In my practice I have the opportunity to treat elderly people for a variety of symptoms ranging from headaches to neck- and backaches.
And it’s amazing how one elderly person can live so much better than another. After years of practice and asking questions of those elderly folks who are “living well, ” I definitely see a pattern.
But before I can share their “secrets” to living a great life, we have to agree on certain meanings of words or vocabulary.
When I was growing up (I was born in 1964), if you were fifty you were old. In today’s society if you are fifty you could be starting a new career/job, going back to college, starting a business, raising your kids, raising your grandchildren, taking care of your parents, buying a second home, or all of the above. So when I use the word “elderly” in my context, I am referring to a population that is seventy years of age or older.
When I say an elderly individual is “living a good life, ” I am referring to the fact that this individual is taking care of himself—from a health perspective, financial perspective and social perspective.
If you are below the age of seventy and think this article is about the elderly, you are wrong. This article is about how your actions today can lead you to an active, relatively pain-free life beyond the age of seventy.
So what is the “secret” to living a healthy, longer life? From a medical perspective, genetic predisposition obviously plays a role. But after having taken medical histories of many elderly people, I see a pattern or a common denominator of those who are living well.
And here it is…
¨They take three or fewer medications daily.
¨They take at least a multivitamin.
¨They exercise daily.
¨They still work a minimum of 3-4 days per week.
¨They eat small meals.
¨They have active social lives.
Obviously, certain medications are important, especially if you suffer from diabetes, high cholesterol, high blood pressure, heart problems, etc. Some of these health problems, however, may also respond to changes in your eating habits. Therefore, if you are on these medications, you should speak to your doctor about consulting a nutritionist. Altering your nutrition lifestyle now may well result in reduced medications in the future.
If you are overweight, suffer with a heart condition or even diabetes; it is best to get your weight and sugars under control when you are young. Diabetes can take a toll on your body as you age.
Elderly people who are living well take at least a multivitamin. When questioned about their intake of certain vitamins, most stated that they take at least one multivitamin a day. Some take additional vitamins, depending on certain aches, pains, and genetic predisposition.
Exercise, such as aquatic (pool) therapy, occurs on a daily basis for at least thirty minutes, with emphasis on stretching and flexibility. These range-of-motion maneuvers address the underlying issue of degenerative changes or arthritis in the spine.
Most work 3-4 days a week in part-time jobs that require mental concentration. Some do it for the additional money, some do it for the health insurance, and some work because it provides a purpose and allows them to feel valued.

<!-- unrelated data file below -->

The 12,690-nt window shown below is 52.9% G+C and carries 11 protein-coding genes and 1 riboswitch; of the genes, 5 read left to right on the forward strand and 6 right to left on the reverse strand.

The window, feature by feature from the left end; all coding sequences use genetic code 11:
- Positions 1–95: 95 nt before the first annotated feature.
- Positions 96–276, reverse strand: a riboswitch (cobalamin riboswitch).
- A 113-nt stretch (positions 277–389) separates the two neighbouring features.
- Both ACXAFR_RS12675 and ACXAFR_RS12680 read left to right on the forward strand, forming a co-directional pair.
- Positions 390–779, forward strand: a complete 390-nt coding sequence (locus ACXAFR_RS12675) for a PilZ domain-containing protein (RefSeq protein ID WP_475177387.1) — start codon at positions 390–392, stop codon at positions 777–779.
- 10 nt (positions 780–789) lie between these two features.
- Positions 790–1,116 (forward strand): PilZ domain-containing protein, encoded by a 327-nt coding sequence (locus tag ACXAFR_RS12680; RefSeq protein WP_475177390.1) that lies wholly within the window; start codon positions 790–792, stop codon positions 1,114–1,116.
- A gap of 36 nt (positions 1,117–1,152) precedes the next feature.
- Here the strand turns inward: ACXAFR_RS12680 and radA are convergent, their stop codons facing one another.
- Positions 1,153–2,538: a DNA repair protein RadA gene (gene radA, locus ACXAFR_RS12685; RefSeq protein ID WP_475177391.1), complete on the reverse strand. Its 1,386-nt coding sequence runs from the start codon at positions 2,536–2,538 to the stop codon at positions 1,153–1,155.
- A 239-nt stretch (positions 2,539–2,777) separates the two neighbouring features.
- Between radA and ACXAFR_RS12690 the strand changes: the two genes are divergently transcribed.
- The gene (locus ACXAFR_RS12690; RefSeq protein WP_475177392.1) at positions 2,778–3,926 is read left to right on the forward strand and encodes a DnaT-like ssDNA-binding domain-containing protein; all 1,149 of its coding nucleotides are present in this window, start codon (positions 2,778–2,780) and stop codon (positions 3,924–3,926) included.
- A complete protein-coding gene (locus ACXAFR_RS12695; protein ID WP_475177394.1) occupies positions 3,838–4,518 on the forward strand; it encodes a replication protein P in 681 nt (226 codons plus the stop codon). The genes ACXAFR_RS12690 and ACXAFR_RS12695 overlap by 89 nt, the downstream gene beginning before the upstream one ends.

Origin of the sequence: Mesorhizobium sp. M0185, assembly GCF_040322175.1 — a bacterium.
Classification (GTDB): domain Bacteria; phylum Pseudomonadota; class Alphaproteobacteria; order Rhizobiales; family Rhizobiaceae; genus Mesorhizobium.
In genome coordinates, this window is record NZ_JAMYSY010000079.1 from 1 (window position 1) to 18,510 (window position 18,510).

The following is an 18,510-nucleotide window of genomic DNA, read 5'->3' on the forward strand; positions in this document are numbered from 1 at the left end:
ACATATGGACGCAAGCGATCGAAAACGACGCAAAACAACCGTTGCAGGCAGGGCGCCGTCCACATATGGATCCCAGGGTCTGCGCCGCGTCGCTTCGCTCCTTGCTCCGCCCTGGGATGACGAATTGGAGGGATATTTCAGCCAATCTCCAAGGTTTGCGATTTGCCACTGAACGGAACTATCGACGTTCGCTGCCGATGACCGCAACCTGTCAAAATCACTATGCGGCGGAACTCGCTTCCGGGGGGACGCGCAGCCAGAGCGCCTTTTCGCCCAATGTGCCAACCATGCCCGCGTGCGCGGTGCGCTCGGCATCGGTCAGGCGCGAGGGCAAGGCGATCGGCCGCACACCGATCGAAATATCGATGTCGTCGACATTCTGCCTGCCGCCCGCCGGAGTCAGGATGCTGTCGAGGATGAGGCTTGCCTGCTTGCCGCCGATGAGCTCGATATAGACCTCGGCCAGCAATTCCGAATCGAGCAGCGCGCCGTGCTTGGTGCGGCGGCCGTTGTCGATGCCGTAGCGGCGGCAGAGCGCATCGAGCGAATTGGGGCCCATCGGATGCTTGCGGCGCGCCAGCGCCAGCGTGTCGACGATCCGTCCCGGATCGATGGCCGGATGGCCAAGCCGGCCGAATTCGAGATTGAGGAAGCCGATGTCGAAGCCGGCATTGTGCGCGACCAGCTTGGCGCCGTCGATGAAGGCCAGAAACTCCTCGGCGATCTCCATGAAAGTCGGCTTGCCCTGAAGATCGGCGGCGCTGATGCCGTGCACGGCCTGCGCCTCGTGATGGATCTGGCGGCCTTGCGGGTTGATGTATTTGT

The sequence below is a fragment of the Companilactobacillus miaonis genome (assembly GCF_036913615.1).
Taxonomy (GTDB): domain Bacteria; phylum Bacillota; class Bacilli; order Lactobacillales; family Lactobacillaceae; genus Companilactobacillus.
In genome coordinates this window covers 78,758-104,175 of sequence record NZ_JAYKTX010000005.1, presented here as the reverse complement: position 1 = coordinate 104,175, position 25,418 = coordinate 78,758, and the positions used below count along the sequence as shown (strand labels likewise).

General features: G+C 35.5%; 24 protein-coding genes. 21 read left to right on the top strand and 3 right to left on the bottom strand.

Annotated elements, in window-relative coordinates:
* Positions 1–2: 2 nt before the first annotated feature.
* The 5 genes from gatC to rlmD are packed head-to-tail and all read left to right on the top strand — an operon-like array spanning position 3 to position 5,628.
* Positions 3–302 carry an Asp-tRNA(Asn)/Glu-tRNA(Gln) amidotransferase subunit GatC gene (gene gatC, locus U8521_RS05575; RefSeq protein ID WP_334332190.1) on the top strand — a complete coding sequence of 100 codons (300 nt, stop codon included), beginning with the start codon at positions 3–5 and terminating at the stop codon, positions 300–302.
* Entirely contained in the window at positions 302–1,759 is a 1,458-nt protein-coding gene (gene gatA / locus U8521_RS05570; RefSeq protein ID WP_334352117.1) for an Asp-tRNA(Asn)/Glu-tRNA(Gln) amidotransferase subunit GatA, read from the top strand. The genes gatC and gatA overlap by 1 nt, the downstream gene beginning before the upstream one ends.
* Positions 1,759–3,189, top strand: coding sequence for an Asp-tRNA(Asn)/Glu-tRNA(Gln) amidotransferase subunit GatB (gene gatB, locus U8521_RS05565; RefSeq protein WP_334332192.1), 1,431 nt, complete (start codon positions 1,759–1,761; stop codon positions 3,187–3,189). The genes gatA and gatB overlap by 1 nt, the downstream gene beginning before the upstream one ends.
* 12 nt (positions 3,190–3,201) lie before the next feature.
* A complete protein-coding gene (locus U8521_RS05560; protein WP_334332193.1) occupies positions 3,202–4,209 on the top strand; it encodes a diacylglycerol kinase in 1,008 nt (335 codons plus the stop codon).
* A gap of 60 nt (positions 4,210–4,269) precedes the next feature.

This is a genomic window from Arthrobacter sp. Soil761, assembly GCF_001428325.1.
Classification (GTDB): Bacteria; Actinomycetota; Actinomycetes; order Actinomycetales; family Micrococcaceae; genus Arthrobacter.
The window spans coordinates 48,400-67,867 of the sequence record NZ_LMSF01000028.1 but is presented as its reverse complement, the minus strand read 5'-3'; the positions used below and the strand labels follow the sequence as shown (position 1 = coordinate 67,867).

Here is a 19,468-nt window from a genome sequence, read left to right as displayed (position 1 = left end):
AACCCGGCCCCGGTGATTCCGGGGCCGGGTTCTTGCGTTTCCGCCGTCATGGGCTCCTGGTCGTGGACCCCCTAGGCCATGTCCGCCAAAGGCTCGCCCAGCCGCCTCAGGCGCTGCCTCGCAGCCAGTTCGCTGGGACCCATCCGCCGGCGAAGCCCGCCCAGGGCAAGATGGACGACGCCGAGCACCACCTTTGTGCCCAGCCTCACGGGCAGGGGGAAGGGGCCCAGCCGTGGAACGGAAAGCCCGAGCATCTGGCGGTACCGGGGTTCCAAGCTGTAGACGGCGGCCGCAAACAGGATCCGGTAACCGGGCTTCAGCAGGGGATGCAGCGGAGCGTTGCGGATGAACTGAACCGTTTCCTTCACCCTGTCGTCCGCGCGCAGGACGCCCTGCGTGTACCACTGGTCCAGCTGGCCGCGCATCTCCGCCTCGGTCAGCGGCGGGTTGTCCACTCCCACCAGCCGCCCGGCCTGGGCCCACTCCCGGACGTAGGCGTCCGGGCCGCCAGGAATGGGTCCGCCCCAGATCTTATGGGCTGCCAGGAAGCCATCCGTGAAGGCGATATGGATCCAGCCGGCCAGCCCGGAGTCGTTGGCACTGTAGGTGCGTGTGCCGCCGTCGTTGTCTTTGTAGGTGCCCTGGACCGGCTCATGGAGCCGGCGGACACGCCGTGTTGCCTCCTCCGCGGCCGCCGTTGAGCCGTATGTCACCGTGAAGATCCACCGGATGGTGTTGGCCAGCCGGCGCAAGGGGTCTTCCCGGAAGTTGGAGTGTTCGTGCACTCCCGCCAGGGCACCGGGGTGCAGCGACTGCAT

Small, frequent meal consumption throughout the day is an underlying pattern. This is a great habit to develop when you are in your thirties. Eating in this manner will aid in weight management and reduction. It also keeps your sugar levels in a proper range throughout the day.
Volunteer work is also an underlying pattern. There is a need to give back to the community, to their religious affiliation, etc. When questioned about why they volunteer, most answered me, “Why would you not volunteer? That’s what we are supposed to do in life. We are supposed to help each other. ”
They have active social lives and are usually surrounded by friends and family. Their schedules are usually filled with working part time, traveling with family, meeting friends for breakfast and lunch, participating in book clubs, taking day trips, etc.
Although medical complications can arise that compromise daily living, one should still strive to meet the actions as detailed above. And the idea is to start these actions when you are young—before they become a necessity.
This article should end with some humor, for I feel humor is one of the most important ingredients to feeling younger. As I age I might have to give up sweets, decline an extra piece of bread, avoid pasta, etc. , but I will not give up my sense of humor and neither should you, my friend.
I end with the following quote to bring a smile to your face.
“You know you’re getting old when all the names in your black book have M. D. after them. ”
Here’s to your Health, Wealth & Happiness!
Michael J. Kaye is a chiropractic physician practicing in Bucks County, Pennsylvania. He is a member of the American Chiropractic Association, Pennsylvania Chiropractic Association and the American Chiropractic Rehabilitation Board. He has a sub-specialty in Chiropractic Rehabilitation.
He is the director of The Rehab Group of Bucks/Montgomery County-a multidisciplinary clinic with an emphasis on chronic pain and wellness. He is a publisher of two papers on rehabilitation of chronic injuries. In general his clinic promotes nutritional and lifestyle changes for the chronic pain patient. Additionally, he has published several articles on finance and wealth, happiness and motivation; and health related issues.
Dr. Kaye also developed a web site dedicated to Health, Wealth & Happiness. He authored an e-book titled, “The Living Triad”-a book about building a foundation for a well-lived life. Website- http://www.frompaintopersonalgain.com